Old Melbourne Cup rules burned by Rekindling

Alastair Bull

November 7th, 2017

The Melbourne Cup has been a race horsemen and punters have had some set ideas about for a number of years.

Prior to 1993, it was felt that a horse always needed to run on Derby day at Flemington, four days beforehand, to tune up for the big race. Twelve-time winning trainer Bart Cummings also used to want horses to have run a total of 10,000 meters (about 9 ¼ miles) in spring lead-up races to be fit enough to win the 3,200-meter (about two miles) contest.

Things have changed a bit since the mass arrival of European-trained horses for the race, which began in 1993. Lighter preparations have become the norm – the last horse to win the race after competing on Derby Day was Shocking in 2009.

But there have still been some ideas about what a horse needed to do. One that had become popular in recent years is that a foreign-trained horse should race once in Australia before the Cup. All of the five northern-hemisphere-trained Cup winners this century had done so; the only one in history that hadn’t was Ireland’s Vintage Crop, who began the European raid on the race successfully in 1993.

The other longer-standing idea was that it wasn’t a race for 3-year-olds. The last sophomore to win the Cup was Skipton in 1941; a few had finished second and third since then, but no winners.

Those ideas were well and truly overturned in 2017. Rekindling, the third Irish-trained winner of the race, was having his first race in Australia in the Cup, having raced most recently when finishing fourth in the St Leger (G1) at Doncaster Sept. 16. In addition, he was only three years old, at least by northern hemisphere time; he was classed as a 4-year-old in Australia, where horse birthdays are officially August 1.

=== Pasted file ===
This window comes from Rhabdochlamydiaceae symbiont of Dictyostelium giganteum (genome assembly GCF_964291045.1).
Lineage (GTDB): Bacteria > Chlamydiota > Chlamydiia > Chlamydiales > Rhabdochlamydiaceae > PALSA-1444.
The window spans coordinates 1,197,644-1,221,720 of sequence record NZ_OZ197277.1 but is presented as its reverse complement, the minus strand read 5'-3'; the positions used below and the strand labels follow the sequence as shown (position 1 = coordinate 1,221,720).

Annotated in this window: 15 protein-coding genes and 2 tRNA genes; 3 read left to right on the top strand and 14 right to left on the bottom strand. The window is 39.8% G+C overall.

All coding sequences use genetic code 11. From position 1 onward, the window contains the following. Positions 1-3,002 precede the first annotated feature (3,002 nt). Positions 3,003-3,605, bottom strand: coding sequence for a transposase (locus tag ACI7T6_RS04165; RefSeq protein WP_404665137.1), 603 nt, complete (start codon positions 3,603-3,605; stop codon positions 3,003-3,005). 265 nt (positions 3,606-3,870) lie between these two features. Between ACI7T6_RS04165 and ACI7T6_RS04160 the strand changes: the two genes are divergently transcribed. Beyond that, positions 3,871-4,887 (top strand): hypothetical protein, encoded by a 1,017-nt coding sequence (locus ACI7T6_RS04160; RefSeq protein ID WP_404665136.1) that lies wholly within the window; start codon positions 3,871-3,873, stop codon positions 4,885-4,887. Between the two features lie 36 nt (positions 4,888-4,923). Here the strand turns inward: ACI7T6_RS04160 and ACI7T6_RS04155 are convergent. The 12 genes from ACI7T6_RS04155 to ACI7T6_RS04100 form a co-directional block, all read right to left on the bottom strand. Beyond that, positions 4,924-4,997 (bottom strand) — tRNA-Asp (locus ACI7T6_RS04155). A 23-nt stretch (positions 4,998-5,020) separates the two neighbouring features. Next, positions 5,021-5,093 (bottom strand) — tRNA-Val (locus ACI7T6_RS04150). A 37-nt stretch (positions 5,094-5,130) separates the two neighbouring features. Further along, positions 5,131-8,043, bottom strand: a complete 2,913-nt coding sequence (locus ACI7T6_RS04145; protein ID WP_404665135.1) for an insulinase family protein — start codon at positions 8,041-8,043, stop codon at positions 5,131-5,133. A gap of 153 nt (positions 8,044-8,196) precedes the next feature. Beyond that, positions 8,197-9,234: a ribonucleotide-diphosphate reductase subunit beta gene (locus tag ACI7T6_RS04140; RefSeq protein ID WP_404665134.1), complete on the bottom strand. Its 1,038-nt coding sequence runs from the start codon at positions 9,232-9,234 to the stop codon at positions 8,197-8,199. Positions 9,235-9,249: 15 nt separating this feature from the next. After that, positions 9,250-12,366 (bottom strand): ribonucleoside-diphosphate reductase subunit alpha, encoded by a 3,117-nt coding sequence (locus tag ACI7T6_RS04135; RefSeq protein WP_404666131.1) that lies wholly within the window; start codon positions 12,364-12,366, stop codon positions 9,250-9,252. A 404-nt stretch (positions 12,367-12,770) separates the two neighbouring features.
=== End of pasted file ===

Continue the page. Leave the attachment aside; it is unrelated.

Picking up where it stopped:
Aided by a good ride from Australian Corey Brown, Rekindling wore down Johannes Vermeer late in the stretch to give part-owner Lloyd Williams his sixth owning success in the Cup. It was a 1-2 finish for Williams, and for the O’Brien family of Ireland; Joseph O’Brien trained the winner, and his father Aidan the runner-up.

With up to 24 horses running in the race (23 this year), there are usually great odds available. There can be traffic problems, but Flemington is fairly spacious compared to most Melbourne tracks and usually the best horse wins.

What the race has always required is a stayer with class who’s well weighted, and Rekindling fit that bill. Wins in the Curragh Cup and a runner-up slot to Order of St George in the Irish St Leger trial are good form for any staying race, and he was very well in at the weights.

It’s a strategy worth remembering for future Melbourne Cups.